Spoon the stuffing into the cavity of the bird. Tie the legs together with kitchen string if you like. Set the turkey on the rack above the vegetables. Roast the turkey in the oven, basting it every 30 minutes or so with the pan drippings until the thigh juices runs clear when the thigh is pricked and the internal temperature of the stuffing reaches 165 degrees: about 3 and 1/2 to 4 and 1/2 hours.

Transfer the turkey to a carving board or serving platter, loosely cover it with foil, and allow it to rest for 15 minutes before carving.

For dessert?  How about a recipe from native son David Guas (who, I should point out, is also my cousin). His cookbook DamGoodSweet has just been released. He has a recipe for Calas Fried Rice Fritters that speaks to his love of New Orleans.

1/2 cup long-grain white rice (Mahatma brand if you can find it)
Peanut oil for frying
1 cup all-purpose flour
1 teaspoon baking powder
1/2 teaspoon ground cinnamon
3 large eggs
2 tablespoons sugar
1 teaspoon vanilla extract
1/2 teaspoon salt
Cane syrup for serving

Bring 1 cup of water and a pinch of salt to a boil in a small saucepan. Add the rice, stir once, reduce the heat to low, and cover the pan. Cook for 18 to 20 minutes or until the grains of rice are plump and fluff apart with a fork. Turn the rice out onto a parchment paper-lined baking sheet, let it cool for 15 minutes, and then transfer it to a plastic container (don’t pack it in). Cover with plastic wrap, and then poke a few holes in the top. Refrigerate for at least 8 hours and up to 2 days.

Pour enough peanut oil into a large pot to fill it to a 3-inch depth, and bring it to a temperature between 350 and 360 degrees over medium heat. Line a plate with paper towels, and set it aside.

While the oil heats up, place the flour, baking powder and cinnamon in a medium bowl. Using a stand mixer or a hand mixer, beat the eggs, sugar and vanilla on high speed until foamy and tripled in volume, about 2 minutes. Sift in half of the dry ingredients, add the salt, and mix on low speed until only a few dry streaks remain. Sift in the remaining dry ingredients, and mix on low speed for a few turns. Add the rice, and mix until the fritter batter just comes together into a loose, roughly textured ball.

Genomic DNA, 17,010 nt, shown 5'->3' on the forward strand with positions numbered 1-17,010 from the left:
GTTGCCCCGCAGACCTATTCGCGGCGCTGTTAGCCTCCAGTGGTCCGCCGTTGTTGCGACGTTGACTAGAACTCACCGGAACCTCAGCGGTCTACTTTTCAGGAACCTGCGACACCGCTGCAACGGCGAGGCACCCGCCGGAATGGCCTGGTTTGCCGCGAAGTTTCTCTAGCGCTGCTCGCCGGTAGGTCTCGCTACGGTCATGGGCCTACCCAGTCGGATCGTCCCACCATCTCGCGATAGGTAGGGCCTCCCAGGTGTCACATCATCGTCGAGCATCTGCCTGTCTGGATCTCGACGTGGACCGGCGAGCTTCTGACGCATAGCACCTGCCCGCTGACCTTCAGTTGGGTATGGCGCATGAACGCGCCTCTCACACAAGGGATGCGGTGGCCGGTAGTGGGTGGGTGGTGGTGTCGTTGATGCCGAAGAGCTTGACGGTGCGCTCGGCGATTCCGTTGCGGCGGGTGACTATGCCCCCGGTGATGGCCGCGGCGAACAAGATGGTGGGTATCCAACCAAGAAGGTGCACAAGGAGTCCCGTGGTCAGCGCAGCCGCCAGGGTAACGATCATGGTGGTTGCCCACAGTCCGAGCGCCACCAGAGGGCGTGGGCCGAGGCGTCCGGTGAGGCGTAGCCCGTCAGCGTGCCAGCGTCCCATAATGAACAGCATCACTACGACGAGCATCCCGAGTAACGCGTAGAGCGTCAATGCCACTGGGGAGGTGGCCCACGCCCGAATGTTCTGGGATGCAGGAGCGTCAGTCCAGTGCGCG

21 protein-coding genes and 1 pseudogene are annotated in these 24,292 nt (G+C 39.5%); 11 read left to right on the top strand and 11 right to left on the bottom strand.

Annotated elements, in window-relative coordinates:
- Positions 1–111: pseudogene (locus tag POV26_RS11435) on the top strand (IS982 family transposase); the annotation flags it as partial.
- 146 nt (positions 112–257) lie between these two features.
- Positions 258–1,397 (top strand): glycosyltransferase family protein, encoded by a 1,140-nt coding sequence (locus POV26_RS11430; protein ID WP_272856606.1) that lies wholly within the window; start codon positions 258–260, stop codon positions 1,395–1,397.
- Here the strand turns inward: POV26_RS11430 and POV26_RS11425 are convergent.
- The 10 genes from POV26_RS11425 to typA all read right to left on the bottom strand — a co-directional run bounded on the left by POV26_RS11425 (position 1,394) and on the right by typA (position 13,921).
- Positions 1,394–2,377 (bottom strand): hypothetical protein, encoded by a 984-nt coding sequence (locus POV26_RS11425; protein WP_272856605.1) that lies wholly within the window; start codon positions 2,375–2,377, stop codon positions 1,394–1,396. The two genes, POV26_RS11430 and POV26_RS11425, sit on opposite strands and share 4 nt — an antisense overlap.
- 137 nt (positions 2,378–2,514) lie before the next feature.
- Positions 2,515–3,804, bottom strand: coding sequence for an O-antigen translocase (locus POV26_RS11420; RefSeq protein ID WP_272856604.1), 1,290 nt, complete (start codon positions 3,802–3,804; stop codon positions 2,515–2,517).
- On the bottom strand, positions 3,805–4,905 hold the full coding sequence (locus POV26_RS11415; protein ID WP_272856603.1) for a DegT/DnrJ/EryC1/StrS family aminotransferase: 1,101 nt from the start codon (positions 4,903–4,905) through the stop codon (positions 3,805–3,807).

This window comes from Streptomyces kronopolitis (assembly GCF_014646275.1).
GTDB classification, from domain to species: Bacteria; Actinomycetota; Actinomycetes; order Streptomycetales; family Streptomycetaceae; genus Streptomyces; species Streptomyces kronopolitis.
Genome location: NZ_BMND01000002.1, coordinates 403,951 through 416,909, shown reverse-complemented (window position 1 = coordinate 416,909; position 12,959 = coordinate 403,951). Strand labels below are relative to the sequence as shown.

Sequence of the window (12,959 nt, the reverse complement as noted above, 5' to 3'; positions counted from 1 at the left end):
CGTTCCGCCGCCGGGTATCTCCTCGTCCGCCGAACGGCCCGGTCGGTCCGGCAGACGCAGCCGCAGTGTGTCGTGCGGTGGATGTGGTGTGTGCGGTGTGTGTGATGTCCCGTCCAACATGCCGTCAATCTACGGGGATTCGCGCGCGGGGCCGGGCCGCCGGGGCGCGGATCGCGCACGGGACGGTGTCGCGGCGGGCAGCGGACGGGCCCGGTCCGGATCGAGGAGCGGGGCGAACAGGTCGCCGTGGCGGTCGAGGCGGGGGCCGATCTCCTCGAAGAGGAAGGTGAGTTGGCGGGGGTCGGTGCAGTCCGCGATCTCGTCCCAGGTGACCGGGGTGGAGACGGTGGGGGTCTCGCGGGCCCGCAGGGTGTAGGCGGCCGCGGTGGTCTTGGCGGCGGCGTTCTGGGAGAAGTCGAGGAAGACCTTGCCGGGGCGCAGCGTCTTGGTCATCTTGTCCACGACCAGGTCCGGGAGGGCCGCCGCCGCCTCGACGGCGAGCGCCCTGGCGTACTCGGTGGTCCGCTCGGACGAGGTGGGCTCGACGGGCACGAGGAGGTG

Once your oil is hot, dip a teaspoon into the hot oil and then into the batter, and scoop out a heaping teaspoonful. Hold the spoon close to the oil, and let the batter roll off and into the oil. Repeat with the remaining batter, using a slotted spoon. Turn and baste the fritters occasionally, allowing them to become golden brown on all sides. (Fry the fritters in two batches if your pot becomes overcrowded.) If the temperature of the oil dips below 350 degrees, increase the heat to medium-high. Once the fritters are golden brown, transfer them to the prepared plate to cool slightly. Serve on a small plate drizzled with lots of cane syrup.

We* here at the Haute Plates blog hope that your Thanksgiving is a good one and that these recipes may be of some assistance to those of you procrastinating until the bitter end.

*We here at the Haute Plates blog like to refer to ourselves using the Royal We. Please do not hold it against us.

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Haute Plates

Our weekly blog on the New Orleans fine dining scene


Robert D. Peyton was born at Ochsner Hospital and, apart from four years in Tennessee for college and three years in Baton Rouge for law school, has lived in New Orleans his entire life. He is a strong believer in the importance of food to our local culture and in the importance of our local food culture, generally. He has practiced law since 1994, and began writing about food on his website, www.appetites.us, in 1999. He mainly wrote about partying that year, obviously.

In 2006, New Orleans Magazine named Appetites the best food blog in New Orleans. The choice was made relatively easy due to the fact that Appetites was, at the time, the only food blog in New Orleans.

He began writing the Restaurant Insider column for New Orleans Magazine in 2007 and has been published in St. Charles Avenue, Louisiana Life and New Orleans Homes and Lifestyles magazines. He is the only person he knows personally who has been interviewed in GQ magazine, albeit for calling Alan Richman a nasty name. He is not proud of that, incidentally. (Yes, he is.)

Robert’s maternal grandmother is responsible for his love of good food, and he has never since had fried chicken or homemade biscuits as good as hers. He developed his curiosity about restaurant cooking in part from the venerable PBS cooking show "Great Chefs" and has an extensive collection of cookbooks, many of which do not require coloring, and some of which have not been defaced.

Robert lives in Mid-City with his wife Eve and their three children, and is fond of receiving comments and emails. Please humor him.